Healthy (Non) Attachment

A Daylong Workshop with George Haas

May 21, 2016

9am-430pm

Melrose

 

“My job is a travel agent, taking you effortlessly between heaven and hell.” Joshu Sasaki Roshi

Somewhere along this Buddhist path, you may have heard that “attachment” is the cause of suffering, and that “non-attachment” is the way out of suffering. If you interpreted that to mean, the best way to live your life is never to attach to anything ever again, no matter what: people, places, things, and that the failure to remain attachment-free is what is making life so miserable, then that would be Wrong View.

“Attachment” in the Buddhist sense requires two things: the self that does the attaching, and the object that the self attaches to. This requires a view of the six senses: feeling, seeing, hearing, tasting, smelling and thinking, in which the self and the thing are experienced as separate: dual.

“Non-attachment” is the opposite, no separation between self and object: non-dual. This requires a view of the six senses in which the “experience of separation between self and object” is known to be made up of the same flow of sensory activity that makes up everything we experience. (This is hard to understand if you haven’t had the direct experience of it.)

So far, there has been no mention of suffering in attachment/non-attachment. That’s because there is nothing inherently wrong with the dual view of separate self and thing. In fact, it can be of great use bopping around the planet as we do, engaging the world, working, making friends, finding lovers, and fitting our families together, creating real meaning in our lives.

There is no advantage to living life continually in the non-dual view of the activity of our six senses. How would you remember to grab a sandwich when you got hungry or take a leak when your bladder got full? Going effortlessly back and forth between the two, being free to attach completely and to let go completely in each moment is the source of real happiness, and Right View.

Now the suffering part: clinging to one “view” causes suffering. Let me repeat that: attachment is not what causes suffering, THE CAUSE OF SUFFERING IS CLINGING, GRIPPING, HOLDING ON, CLASPING, CLUTCHING, GRASPING, STICKING LIKE GLUE TO THE VIEW OF HOW YOU WANT YOU AND THE WORLD TO BE IN SPITE OF ANY AND ALL EVIDENCE TO THE CONTRARY.

This workshop will focus on how to use the wisdom aspects of The Eightfold Path: Right View and Right Intention, and the ways we get them wrong. Not why we cling, but on how we actually do it, the mechanics of clinging, and how that leads to suffering. We will use John Bowlby’s Attachment Theory as the reference point for healthy attachment in the everyday world sense, so what we do here will have practical application in our day-to-day lives.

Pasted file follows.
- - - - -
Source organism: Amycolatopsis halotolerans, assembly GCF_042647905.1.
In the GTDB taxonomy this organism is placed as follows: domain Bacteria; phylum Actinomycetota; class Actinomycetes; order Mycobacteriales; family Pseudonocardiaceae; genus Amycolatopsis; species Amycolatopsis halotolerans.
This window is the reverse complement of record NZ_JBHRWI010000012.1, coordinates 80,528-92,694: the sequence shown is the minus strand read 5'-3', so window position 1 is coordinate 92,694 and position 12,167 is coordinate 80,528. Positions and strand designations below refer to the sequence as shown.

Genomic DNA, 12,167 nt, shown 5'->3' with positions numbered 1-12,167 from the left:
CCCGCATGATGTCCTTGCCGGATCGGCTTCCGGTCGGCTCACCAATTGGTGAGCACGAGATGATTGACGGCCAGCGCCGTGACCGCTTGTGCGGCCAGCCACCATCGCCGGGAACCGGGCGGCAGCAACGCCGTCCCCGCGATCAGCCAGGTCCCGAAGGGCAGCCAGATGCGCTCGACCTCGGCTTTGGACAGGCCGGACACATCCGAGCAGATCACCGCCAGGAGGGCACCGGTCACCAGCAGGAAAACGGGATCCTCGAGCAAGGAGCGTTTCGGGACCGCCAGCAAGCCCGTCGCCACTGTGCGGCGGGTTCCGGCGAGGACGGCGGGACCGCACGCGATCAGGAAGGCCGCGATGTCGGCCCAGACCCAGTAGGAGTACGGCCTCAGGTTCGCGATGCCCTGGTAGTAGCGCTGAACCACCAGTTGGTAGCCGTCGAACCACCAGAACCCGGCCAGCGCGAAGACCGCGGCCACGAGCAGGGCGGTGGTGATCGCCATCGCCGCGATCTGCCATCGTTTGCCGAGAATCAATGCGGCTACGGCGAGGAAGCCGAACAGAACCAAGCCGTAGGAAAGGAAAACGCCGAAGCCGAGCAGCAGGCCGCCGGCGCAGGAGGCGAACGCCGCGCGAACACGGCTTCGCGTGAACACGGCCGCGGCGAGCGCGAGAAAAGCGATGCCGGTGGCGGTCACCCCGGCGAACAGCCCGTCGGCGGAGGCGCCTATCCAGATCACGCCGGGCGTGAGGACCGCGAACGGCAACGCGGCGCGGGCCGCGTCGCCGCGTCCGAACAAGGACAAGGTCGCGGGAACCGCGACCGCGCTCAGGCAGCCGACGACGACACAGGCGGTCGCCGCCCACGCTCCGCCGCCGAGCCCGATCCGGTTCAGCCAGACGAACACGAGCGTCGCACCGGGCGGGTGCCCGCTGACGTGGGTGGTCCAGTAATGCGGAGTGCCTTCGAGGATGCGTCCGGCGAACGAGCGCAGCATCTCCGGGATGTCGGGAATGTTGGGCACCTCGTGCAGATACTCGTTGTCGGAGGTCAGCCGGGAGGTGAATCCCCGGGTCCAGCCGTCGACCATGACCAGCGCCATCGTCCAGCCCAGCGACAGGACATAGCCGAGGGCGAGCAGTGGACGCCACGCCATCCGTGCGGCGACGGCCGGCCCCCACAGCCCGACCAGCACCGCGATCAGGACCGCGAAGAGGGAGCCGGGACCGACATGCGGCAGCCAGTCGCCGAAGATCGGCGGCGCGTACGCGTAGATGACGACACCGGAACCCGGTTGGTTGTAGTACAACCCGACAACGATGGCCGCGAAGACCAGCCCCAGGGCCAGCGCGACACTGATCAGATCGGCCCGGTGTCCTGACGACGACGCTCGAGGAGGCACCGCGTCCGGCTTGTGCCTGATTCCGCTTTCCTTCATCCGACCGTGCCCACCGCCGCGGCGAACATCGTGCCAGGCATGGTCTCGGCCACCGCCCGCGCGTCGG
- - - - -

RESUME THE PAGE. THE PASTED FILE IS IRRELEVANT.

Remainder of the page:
The meditation techniques offered in this workshop will be specific, simple and easy-to-do, so whether you already have an established practice or are just beginning you can benefit.

COST: Sliding Scale: $35 – $75, plus an offering of dana to the teacher. Please pay at the highest level you can afford to support our programs and pay it forward for those who have less.
Scholarships and work-study are available. No is turned away for lack of funds.

$100 Plus Monthly Supporters attend for no cost. To RSVP as a monthly supporter, click here.
Please Click Here for more info on our Monthly Supporter program.

ONLINE REGISTRATION IS CLOSED.  WALK-INS WELCOME AT THE DOOR.

George Haas began his path with a period of light weight spiritual seeking (and heavy-duty drug and alcohol use). In 1978, he began a serious exploration of the 11th step of the 12-Step tradition, working primarily with concentration to reduce the anxiety of living sober. In an effort to make sense out of, and live with, the mounting AIDS deaths of the 1980s, Mr. Haas began walking the Red Road (traditional Native American spiritual practices) and reading Buddhist texts. Moving to Los Angeles from Manhattan in 1992 to work in the film and photography trades, George began sitting Vipassana at Ordinary Dharma in Venice, and reading extensively. In 1998, he began study with his current teacher, Shinzen Young, and Vipassana Support International, where he is now a senior facilitator. George teaches regularly at ATS. He offers a guided meditation via conference call Monday through Saturday mornings, 7:30-7:55am, and teaches privately via Skype, phone, email, text & IM, which Los Angeles Magazine included on its Best of LA 2011 list as “Best Online Buddhist Meditation.” For more information check out his website: http://mettagroup.org or call him at 213-820-7800.

This daylong will be held at 4300 Melrose Ave., Los Angeles, CA  90029. Click on the address for info on parking around the Melrose Center.